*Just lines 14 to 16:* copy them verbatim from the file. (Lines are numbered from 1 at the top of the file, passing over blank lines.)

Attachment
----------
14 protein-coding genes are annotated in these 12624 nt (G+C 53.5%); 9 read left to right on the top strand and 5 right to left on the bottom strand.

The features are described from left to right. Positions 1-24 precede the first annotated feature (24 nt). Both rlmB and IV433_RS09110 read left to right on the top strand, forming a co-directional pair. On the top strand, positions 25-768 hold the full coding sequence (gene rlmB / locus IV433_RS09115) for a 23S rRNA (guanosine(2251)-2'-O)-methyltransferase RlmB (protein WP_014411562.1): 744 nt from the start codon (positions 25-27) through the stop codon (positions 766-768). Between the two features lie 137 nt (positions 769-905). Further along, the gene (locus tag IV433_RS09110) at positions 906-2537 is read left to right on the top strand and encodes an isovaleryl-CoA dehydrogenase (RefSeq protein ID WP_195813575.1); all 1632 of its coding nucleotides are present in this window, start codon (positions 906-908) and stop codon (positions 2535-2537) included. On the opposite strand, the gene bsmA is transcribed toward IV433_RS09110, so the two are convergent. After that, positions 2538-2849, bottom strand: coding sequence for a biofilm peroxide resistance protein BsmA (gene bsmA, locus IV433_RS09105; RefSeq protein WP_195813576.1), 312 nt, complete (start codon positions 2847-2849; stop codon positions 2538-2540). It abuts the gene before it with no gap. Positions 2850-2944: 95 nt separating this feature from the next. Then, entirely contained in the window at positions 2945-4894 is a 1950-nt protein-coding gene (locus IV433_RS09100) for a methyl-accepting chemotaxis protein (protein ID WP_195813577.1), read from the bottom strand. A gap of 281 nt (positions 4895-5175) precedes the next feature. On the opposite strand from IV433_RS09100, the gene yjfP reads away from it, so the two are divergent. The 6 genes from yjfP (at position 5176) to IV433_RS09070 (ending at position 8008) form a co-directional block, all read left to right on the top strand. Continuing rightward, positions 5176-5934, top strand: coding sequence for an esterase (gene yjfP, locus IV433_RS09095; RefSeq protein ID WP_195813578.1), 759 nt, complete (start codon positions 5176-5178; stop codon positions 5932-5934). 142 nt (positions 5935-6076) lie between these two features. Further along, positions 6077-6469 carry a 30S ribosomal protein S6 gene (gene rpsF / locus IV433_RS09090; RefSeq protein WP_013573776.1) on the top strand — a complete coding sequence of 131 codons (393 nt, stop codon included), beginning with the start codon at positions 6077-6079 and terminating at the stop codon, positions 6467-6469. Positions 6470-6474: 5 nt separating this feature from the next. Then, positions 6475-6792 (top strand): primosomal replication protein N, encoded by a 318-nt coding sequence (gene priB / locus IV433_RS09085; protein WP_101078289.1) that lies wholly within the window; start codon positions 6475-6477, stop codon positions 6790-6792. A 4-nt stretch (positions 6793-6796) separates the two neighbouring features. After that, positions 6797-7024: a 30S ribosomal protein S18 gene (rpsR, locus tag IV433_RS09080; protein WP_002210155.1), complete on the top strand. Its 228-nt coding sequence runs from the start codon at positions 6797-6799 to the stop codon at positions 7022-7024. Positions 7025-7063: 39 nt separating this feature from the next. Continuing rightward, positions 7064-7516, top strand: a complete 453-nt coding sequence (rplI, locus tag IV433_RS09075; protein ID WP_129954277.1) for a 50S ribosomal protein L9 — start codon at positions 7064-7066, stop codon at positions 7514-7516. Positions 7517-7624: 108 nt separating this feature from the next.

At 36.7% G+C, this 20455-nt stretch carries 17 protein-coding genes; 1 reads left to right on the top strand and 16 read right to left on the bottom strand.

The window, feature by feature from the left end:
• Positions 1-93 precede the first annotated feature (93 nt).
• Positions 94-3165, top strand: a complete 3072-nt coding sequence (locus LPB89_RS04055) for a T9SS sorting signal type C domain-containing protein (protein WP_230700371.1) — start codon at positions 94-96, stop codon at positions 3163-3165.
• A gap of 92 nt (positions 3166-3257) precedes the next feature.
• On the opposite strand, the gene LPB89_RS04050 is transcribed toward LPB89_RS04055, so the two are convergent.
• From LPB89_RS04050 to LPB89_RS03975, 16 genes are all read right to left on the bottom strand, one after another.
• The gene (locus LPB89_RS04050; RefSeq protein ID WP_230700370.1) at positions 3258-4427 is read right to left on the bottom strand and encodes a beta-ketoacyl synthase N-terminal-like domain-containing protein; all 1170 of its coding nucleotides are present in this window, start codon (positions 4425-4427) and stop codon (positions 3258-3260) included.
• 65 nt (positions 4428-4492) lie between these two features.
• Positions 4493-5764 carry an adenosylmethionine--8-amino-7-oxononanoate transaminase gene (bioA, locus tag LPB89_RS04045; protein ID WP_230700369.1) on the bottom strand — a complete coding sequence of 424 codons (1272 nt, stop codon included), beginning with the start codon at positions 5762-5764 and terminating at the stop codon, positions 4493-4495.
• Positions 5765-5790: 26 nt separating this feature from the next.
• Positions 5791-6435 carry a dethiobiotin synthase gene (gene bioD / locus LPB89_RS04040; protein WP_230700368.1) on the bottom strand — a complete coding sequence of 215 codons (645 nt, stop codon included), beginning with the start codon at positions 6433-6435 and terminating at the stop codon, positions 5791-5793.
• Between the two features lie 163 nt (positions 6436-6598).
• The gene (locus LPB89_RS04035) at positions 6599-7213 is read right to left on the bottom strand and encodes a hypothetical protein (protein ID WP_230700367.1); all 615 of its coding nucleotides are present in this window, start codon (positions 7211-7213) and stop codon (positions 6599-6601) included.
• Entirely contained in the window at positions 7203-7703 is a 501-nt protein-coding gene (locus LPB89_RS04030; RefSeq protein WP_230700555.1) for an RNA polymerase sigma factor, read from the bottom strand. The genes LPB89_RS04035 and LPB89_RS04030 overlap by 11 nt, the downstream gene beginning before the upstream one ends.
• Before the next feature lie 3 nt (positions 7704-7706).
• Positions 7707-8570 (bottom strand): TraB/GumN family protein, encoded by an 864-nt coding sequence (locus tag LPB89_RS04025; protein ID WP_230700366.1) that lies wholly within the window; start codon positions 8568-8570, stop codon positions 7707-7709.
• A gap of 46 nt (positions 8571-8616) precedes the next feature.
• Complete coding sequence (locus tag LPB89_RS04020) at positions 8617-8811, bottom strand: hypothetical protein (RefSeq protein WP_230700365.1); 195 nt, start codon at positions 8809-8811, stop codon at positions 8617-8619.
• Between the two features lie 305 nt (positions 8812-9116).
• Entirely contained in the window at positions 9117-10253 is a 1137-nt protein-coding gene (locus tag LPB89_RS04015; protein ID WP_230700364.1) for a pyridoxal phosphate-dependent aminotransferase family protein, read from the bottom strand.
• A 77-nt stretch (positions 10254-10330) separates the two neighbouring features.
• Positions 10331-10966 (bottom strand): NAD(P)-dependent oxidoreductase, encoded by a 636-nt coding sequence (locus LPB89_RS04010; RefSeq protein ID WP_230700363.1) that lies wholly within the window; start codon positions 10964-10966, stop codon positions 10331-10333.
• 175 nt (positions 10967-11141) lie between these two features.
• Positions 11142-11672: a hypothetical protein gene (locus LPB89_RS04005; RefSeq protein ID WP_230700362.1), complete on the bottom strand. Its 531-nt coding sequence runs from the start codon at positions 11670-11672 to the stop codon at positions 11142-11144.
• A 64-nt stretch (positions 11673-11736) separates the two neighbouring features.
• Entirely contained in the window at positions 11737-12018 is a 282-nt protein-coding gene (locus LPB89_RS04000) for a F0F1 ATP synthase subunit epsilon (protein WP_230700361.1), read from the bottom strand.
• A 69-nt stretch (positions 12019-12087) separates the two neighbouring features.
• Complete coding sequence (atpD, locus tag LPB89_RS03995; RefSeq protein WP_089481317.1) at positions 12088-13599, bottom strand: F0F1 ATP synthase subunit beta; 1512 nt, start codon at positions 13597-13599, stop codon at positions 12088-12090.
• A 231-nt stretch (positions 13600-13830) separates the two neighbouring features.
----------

• Positions 5791-6435 carry a dethiobiotin synthase gene (gene bioD / locus LPB89_RS04040; protein WP_230700368.1) on the bottom strand — a complete coding sequence of 215 codons (645 nt, stop codon included), beginning with the start codon at positions 6433-6435 and terminating at the stop codon, positions 5791-5793.
• Between the two features lie 163 nt (positions 6436-6598).
• The gene (locus LPB89_RS04035) at positions 6599-7213 is read right to left on the bottom strand and encodes a hypothetical protein (protein ID WP_230700367.1); all 615 of its coding nucleotides are present in this window, start codon (positions 7211-7213) and stop codon (positions 6599-6601) included.